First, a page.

Winter time in Michigan can be filled with fun activities like skiing, snowboarding and snowmobiling. While many Dobson Healthcare clients have sustained their Spinal Cord Injuries (SCI) from auto accidents or accidents on the job, this isn’t the only way to injury your spine. Without the proper handling of equipment or safety precautions, several of your favorite wintertime activities could result in a Spinal Cord Injury.
When an injury is sustained, life stops and you have to figure out the next best option for care for you or your loved one. You may have many questions if the event occurs so the following excerpt is information we gathered from various sources on what you need to know when you’re dealing with the emergency phase and a newly diagnosed spine injury.
Stabilizing the Injured Person
After the injury, the first task of emergency respondents is to check and stabilize the person’s heart rate, blood pressure, and breathing. This is to understand how the body reacted, determine if intubation is necessary, and to prevent inflammation. They will also place the patient into a special brace to secure the spinal cord to prevent further damage. Whether the injury is traumatic or non-traumatic, the person will most likely be taken to the nearest trauma care center.
Once in the hospital, medications may be used to “control the extent of the damage to the spinal cord, alleviate pain, treat infections, and other issues related to the injury” (“Emergency Management”). It is very likely that the patient will also use a traction technique, such as a brace or body harness, to inhibit movement. Neuroprotective therapies may be administered as the first medical treatment. These can be in the form of a steroid drug called methylprednisolone and/or therapeutic hypothermia (either with injected saline or special blankets combined with cold packs) to reduce swelling.
Classifying the Injury
Using x-rays, MRI’s, CT scans, and neurological examinations, doctors can determine the type of SCI and whether it is a complete or incomplete injury. The location of the SCI also dictates which parts of the body are affected.
- Spinal Contusions
This is the most common type of SCI. It is caused by damage to nerve cells which can create bruising, loss of sensory and motor functions, and inflammation and bleeding near the spinal cord. This type of SCI, however, usually only has temporary effects with a quick recovery period.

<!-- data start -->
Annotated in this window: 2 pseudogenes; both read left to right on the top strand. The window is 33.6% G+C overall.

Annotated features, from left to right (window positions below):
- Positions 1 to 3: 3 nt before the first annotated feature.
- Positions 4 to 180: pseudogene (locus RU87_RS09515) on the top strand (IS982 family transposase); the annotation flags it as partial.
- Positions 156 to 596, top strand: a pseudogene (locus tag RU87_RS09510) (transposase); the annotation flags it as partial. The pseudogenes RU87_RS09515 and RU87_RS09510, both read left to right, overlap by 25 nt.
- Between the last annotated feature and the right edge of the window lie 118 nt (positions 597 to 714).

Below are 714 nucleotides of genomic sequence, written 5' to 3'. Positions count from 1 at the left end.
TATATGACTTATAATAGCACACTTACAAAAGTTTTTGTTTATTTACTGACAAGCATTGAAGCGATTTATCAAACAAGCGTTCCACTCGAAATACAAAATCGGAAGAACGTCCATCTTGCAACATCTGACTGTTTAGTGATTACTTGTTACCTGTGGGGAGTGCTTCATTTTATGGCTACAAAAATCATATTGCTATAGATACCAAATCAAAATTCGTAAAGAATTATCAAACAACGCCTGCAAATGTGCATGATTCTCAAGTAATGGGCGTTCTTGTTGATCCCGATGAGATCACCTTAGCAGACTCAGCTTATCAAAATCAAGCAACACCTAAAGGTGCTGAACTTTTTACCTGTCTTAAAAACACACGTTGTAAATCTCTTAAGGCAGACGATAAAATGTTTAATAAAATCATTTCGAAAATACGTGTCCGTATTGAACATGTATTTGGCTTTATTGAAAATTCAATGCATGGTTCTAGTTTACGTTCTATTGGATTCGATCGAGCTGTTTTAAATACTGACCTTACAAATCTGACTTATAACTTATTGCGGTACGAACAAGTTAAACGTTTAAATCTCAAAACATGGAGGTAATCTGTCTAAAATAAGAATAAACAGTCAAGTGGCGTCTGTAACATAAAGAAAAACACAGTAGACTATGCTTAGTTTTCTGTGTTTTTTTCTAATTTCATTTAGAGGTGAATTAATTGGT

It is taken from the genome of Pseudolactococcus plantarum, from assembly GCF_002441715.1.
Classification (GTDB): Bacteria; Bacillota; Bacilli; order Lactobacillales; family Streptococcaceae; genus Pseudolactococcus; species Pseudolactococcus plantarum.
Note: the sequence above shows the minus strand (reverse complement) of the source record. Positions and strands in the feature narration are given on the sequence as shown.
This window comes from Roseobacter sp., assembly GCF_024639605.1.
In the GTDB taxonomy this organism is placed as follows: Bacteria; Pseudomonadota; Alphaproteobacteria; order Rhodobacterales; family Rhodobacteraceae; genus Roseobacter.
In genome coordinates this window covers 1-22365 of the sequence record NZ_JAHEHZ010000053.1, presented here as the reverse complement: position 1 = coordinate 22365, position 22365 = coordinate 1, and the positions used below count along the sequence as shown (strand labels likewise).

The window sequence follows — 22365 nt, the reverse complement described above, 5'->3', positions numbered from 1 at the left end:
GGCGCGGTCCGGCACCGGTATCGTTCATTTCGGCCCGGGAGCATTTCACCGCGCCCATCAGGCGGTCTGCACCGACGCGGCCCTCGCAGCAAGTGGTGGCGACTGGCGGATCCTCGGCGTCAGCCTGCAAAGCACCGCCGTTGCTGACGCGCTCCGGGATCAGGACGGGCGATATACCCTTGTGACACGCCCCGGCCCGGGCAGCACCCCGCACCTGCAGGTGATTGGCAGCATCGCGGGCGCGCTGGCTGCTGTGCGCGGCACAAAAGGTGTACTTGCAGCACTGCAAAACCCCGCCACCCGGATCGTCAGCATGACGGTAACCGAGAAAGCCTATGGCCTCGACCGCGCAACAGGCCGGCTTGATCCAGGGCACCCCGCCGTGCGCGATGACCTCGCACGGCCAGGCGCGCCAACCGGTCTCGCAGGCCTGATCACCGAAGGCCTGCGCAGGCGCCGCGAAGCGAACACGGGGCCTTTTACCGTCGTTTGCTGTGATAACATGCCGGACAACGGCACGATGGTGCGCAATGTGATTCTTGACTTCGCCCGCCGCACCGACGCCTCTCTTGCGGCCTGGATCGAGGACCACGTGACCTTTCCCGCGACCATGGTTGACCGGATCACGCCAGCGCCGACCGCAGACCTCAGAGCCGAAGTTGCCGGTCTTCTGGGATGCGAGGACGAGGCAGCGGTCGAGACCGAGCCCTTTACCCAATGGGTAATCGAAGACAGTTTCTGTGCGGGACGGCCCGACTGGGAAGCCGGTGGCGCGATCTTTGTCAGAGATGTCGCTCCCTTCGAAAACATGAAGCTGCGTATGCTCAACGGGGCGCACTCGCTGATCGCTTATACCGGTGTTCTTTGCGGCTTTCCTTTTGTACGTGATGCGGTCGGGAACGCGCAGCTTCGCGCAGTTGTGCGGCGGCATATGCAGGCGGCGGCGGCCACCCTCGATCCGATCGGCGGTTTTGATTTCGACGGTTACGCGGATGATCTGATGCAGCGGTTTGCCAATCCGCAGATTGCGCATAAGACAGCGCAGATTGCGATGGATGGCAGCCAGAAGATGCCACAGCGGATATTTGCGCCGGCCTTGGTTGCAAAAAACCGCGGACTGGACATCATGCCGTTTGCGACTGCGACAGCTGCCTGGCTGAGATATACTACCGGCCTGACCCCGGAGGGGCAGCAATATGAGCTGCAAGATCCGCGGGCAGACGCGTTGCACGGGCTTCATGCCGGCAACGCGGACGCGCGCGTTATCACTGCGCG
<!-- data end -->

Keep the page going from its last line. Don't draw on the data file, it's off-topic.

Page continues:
- Cervical Spinal Cord Injuries
This is also known as quadriplegia or tetraplegia. With this injury, areas from the point of the injury (at the top of the back) down are affected. This usually includes the back of the head, neck, shoulders, arms, and diaphragm. This SCI requires the patient to be placed in a brace or stabilizing device.
- Thoracic Spinal Cord Injuries
The muscles of the back and part of the abdomen are affected at the Thoracic level. It can cause paralysis, weakness of the legs, and bowel and bladder dysfunction with most patients only wearing a brace for extra support. Because of the rib cage offering protection, this is the least common SCI.
- Lumbar Spinal Cord Injuries
Like Thoracic SCI’s, the back muscles and abdomen are affected with this SCI. Again, paralysis, weakness of the legs, and bowel and bladder dysfunction is common. However. the buttocks and parts of the legs are also included. At the Lumbar level, surgery and external stabilization tools are often required.
- Sacral Spinal Cord Injury
With a Sacral SCI, the hips, legs, feet, and genital organs can become weak or be in a state of paralysis. The functioning of the bowel and bladder may also be lost. Most patients after the injury must learn to utilize a wheelchair.
Finally, once they are in a stable condition, the patient will meet with a surgeon on what to do next. Surgery is often recommended for a number of reasons. The patient may require the removal of bone fragments or foreign objects near the spine. Blood clots or tumors might have formed and need to be removed. The vertebrae cold be fractured or need realigning. However, if the vertebrae appears to be unstable, a spinal fusion using metal plates or rods might be performed.
For more information on Spinal Cord Injuries, we encourage you to use the Christopher & Dana Reeve Foundation Paralysis Resource Center. To learn how Dobson Healthcare can provide staffing or care for a loved on with a Spinal Cord Injury, please call 866-866-8984.
“Emergency Management.” Christopher & Dana Reeve Foundation.
“Spinal Cord Injury Treatment.” Brain and Spinal Cord Injury Rehabilitation.
“Spinal Cord Injury Types.” Christopher & Dana Reeve Foundation.
Figure 1: Nordic Valley Ski Resort. (2015). Risks of Skiing. Retrieved January 13, 2016